Everyday science for kids – science in sports and hobbies

Explore suggestions to discover the science in everyday activities – including the sports and hobbies of your children.

Science is all around us – it’s in our homes, the vehicles we drive, outside in nature and in the foods we eat.  Whether we realize it or not, science is important to us all. Having an understanding of science is beneficial to all youth; they gain important life skills such as critical thinking, problem solving and decision making that will help them throughout life even if don’t plan to work within a science field. 

This Michigan State University Extension series is designed to help parents and other adults who work with youth explore everyday science opportunities with youth – see part one: “Everyday Science for Kids – Science at Home.” This article focuses on exploring science in sports and hobbies.

Science starts with questions. Youth are naturally curious, so if they ask a question like, “Why does that happen?” or “What’s that?” this is where scientific exploration begins! Let’s look at sports or hobbies as an example. Helping your child with the sports and/or hobbies they are involved in will lead to some scientific discoveries. 

Whether your child is involved in playing a sport or a musical instrument, there is science involved. Directing them to explore the equipment that’s involved in their sport or the parts of an instrument they play is a great first step in helping them make observations. For example, they can look at a basketball or the parts of an instrument. Help guide them in further explorations about their observations, such as “I wonder what this basketball is made from?” or “Why is this part of the instrument made of metal?”

Lead them into their own discovery of these answers. Ask them what they think the answers are. Next, ask them where they could find the answers. Have them do the research, i.e. asking their coach or teacher or searching online. Further research opportunities may include a visit with a local sports team or a musician.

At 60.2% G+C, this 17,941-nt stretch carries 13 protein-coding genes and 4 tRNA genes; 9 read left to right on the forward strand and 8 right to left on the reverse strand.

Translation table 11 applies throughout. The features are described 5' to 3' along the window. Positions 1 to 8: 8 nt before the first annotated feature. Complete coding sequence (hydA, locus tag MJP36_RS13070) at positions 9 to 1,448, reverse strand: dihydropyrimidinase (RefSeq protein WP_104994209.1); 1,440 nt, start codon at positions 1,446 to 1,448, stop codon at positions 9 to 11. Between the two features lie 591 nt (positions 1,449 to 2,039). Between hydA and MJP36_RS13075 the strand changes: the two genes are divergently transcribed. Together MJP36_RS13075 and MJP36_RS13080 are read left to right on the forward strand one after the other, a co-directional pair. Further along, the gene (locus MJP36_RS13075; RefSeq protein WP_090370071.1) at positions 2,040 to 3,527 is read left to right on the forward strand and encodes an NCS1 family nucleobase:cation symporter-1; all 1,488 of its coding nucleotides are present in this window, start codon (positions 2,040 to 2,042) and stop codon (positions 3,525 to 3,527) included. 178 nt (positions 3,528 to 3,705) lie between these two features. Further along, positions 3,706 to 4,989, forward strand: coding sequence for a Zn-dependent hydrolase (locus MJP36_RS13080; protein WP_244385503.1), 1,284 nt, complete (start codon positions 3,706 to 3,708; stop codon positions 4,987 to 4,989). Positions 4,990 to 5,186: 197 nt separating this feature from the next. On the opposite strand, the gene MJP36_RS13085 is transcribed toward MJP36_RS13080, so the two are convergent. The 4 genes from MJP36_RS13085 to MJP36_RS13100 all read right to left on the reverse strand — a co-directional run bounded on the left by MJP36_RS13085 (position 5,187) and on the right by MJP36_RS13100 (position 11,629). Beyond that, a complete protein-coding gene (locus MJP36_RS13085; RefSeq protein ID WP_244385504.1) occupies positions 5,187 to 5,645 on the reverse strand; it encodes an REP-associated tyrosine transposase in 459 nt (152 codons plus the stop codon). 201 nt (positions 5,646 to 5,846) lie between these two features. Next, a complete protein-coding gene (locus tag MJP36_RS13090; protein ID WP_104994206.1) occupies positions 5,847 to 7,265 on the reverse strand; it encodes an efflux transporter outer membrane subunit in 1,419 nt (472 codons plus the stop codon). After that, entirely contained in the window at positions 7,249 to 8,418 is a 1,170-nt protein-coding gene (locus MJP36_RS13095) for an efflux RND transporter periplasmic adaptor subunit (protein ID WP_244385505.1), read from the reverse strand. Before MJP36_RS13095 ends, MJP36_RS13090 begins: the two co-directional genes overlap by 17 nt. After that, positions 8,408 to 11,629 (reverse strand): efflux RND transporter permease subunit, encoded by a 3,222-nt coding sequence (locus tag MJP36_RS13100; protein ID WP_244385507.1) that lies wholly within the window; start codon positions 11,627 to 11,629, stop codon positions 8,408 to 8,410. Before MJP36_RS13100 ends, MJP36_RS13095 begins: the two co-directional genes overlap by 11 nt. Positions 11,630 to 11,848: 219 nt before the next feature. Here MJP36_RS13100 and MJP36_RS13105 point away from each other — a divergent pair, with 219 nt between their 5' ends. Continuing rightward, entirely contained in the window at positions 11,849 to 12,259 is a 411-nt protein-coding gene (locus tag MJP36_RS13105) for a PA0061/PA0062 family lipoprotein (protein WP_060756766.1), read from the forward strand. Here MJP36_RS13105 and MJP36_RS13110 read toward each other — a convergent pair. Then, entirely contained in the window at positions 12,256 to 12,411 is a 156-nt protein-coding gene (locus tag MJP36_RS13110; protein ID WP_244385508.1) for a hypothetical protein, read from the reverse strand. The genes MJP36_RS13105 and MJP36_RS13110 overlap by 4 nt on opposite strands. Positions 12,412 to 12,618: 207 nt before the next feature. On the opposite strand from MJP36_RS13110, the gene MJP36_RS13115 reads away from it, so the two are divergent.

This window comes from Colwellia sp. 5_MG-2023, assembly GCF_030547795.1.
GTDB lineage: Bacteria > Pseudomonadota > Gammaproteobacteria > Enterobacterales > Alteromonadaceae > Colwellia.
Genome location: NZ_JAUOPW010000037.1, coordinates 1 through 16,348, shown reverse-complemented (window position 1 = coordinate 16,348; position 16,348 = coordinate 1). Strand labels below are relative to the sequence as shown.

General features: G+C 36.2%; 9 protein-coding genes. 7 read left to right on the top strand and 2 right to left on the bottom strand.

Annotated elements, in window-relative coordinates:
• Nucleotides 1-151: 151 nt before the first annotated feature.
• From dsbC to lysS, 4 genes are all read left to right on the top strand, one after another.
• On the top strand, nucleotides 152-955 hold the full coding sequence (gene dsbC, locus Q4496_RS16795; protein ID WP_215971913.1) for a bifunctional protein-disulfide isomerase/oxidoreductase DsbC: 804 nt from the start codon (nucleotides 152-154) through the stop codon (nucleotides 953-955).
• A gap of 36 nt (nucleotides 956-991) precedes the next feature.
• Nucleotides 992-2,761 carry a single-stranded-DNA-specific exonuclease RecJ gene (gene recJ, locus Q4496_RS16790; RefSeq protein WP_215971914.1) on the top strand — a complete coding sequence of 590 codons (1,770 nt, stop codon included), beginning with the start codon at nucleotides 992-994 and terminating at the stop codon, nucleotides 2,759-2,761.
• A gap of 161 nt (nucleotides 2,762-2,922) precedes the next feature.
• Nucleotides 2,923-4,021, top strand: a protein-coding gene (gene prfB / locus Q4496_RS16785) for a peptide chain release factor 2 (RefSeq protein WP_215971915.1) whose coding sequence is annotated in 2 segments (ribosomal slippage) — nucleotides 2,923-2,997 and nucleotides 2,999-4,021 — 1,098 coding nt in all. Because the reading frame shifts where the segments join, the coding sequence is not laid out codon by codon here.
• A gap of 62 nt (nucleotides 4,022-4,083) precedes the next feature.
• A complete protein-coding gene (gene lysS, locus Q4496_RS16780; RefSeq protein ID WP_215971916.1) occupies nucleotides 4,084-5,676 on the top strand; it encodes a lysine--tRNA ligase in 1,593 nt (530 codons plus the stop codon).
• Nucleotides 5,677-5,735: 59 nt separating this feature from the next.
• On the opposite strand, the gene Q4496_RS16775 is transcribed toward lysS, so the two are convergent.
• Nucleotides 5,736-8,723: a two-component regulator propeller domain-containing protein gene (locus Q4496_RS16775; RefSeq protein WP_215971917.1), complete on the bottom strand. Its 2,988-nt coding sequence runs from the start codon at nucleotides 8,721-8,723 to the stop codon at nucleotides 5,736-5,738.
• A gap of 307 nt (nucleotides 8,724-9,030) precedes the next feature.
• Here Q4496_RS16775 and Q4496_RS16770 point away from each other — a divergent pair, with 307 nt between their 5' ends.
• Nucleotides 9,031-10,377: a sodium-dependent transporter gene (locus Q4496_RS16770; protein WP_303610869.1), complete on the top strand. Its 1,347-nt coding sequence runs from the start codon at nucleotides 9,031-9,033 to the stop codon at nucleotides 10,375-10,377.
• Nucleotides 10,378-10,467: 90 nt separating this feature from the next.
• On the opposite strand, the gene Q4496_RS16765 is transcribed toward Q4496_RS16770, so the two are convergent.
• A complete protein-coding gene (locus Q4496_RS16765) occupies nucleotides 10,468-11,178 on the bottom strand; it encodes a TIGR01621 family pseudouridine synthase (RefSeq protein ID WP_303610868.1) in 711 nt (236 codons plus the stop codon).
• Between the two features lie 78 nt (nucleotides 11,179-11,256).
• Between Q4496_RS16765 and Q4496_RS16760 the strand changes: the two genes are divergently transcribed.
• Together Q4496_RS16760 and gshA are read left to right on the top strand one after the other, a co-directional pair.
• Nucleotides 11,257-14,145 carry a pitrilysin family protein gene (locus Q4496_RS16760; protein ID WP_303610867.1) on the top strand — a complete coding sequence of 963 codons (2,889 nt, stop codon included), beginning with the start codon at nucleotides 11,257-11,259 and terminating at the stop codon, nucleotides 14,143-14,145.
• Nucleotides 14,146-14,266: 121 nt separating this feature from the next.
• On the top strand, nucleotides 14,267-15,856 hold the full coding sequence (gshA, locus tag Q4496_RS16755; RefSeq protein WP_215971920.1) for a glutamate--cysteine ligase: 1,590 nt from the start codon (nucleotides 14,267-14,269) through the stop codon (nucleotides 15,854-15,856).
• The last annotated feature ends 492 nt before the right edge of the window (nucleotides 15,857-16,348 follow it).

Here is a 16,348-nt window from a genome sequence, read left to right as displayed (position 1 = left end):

They will naturally want to play with the basketball or instrument. Obviously, they will do this if they are at practice or take lessons; but you can help include more science discoveries by prompting them to compare a basketball with too little air, too much, and one just right.  What difference might this have on a player’s ability to dribble and/or shoot?  Have them test this. Do they see any differences? Or if the instrument isn’t properly tuned, what happens to the sound and how can this be tested?

Further explorations can include how what they do affects the basketball and/or instrument, i.e. how they hold the basketball when they shoot or their breathing (if it’s a woodwind) when they play the instrument. Guide them into questioning and finding what works best and why? Additional discoveries can include having them compare a basketball with a tennis ball and soccer ball; expand this to having them test each of them. What do they do when you bounce them? Can you throw them the same distance? If available, you can use this same method having them test different instruments. 

Continue to help spark an interest in science for your child; help them to continue to ask questions, find possible answers, and then, test and observe what happens. If you would like to find more opportunities for your child to learn about science and technology, please visit the Michigan 4-H Youth Development science and technology website.

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